As illustrated in FIG. 2, an outer valence 54 is attached to the door track 20 to provide a visually desirable appearance to the outer surface of the door track 20.

Referring back to FIG. 1a, the bottom of the glass door 10 includes an adjustable lower trim assembly 56 that provides a visually desirable appearance for the bottom surface of the sliding glass door 10. FIG. 4 illustrates the details of the lower trim assembly 56. The lower trim assembly 56 includes an adjustable bottom clamp 58 that includes a pair of spaced vertical sidewalls 60 that are spaced to define an open receiving channel 62. The receiving channel 62 is sized to receive the width of the bottom end 64 of the glass panel 30, as best shown in FIG. 5.

Referring back to FIG. 4, the bottom end 64 of the glass panel 30 includes a pair of mounting holes 66. The mounting holes 66 are used to secure the bottom clamp 58 to the bottom end 64 of the glass panel 30. Specifically, a bushing 68 is positioned within the mounting hole 66 and a standoff 70 and screw 72 extend through one of the spaced attachment holes 74 and is received by a corresponding nut 76. The spaced attachment holes 74 allow the bottom clamp 58 to move upward or downward relative to the glass panel 30 such that the location of the bottom clamp 58 can be adjusted as needed. The adjustability between the bottom clamp and the glass panel 30 of the sliding door allows for slight adjustments to closely space the bottom of the sliding door to the floor.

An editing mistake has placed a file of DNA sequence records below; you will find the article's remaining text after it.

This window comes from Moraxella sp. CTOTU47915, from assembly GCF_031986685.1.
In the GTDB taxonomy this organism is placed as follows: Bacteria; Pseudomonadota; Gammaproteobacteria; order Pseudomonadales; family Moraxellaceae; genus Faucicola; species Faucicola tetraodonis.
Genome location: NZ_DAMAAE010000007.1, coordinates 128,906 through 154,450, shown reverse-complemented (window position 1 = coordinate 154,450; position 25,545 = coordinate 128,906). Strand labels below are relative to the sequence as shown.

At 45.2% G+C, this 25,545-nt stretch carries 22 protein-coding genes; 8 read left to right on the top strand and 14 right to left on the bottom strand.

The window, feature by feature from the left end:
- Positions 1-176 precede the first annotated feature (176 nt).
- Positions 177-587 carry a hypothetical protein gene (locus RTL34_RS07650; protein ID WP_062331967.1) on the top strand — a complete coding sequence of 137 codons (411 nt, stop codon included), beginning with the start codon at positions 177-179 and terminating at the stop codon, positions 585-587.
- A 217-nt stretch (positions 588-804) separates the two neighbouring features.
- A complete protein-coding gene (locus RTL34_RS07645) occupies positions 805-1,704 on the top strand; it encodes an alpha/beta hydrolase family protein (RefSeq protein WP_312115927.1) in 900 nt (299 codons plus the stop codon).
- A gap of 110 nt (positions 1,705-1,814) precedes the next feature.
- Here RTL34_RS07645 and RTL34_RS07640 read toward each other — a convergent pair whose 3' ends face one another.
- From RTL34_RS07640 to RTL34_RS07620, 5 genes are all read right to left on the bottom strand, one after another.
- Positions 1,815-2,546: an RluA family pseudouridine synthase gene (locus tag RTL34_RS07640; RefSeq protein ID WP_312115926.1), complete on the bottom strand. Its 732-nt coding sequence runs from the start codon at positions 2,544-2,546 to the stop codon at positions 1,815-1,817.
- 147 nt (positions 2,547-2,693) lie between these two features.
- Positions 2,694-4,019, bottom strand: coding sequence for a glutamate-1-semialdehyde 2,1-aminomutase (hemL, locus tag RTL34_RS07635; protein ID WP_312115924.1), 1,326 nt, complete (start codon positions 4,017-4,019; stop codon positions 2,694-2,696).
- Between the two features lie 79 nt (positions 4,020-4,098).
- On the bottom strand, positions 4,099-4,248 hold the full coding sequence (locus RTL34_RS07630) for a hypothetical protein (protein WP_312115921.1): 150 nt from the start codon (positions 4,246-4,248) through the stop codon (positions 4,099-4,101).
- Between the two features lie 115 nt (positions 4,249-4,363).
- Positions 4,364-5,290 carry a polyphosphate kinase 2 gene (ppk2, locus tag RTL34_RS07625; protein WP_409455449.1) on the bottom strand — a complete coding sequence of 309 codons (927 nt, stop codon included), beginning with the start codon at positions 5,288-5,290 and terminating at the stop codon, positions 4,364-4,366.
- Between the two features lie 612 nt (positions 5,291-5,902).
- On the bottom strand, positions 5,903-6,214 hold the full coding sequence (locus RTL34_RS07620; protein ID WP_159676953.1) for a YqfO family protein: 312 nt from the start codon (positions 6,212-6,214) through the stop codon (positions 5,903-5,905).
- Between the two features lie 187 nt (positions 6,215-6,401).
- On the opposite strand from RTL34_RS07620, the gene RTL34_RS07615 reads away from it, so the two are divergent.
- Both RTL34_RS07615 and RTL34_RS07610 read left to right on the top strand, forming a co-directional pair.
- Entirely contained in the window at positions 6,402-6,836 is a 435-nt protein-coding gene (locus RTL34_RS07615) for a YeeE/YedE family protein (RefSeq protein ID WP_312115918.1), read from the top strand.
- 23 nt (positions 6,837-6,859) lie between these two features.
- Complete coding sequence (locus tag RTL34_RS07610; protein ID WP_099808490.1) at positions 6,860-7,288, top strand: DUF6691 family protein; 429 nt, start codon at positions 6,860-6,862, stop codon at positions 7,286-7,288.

As can be understood in FIGS. 4 and 5, a front cover 78 and a back cover 80 are received on the sidewalls 60 of the bottom clamp 58 to provide a visually desirable appearance for the lower trim assembly. The front and back covers 78, 80 can be formed of different types of material, such as a coated plastic or metal to provide the desired appearance of the lower end of the sliding door.

Referring back to FIG. 4, a pair of end caps 82 are attached to each end of the bottom clamp 58 to complete the visual appearance of the lower end of the sliding glass door.

A lower guide assembly 84 is positioned in alignment with one of the vertical support posts 12. The lower guide assembly 84 is mounted to the bottom end of the support post 12 by a pair of connectors 86. The lower guide assembly 84 includes a guide block 88 that is secured to an attachment plate 90 by a series of attachment screws 92 as shown in FIGS. 4 and 5. A pair of gaskets 94 are mounted to each side of the bottom end 64 of the glass door 30 to cushion the insertion of the bottom end 64 into the bottom clamp 58.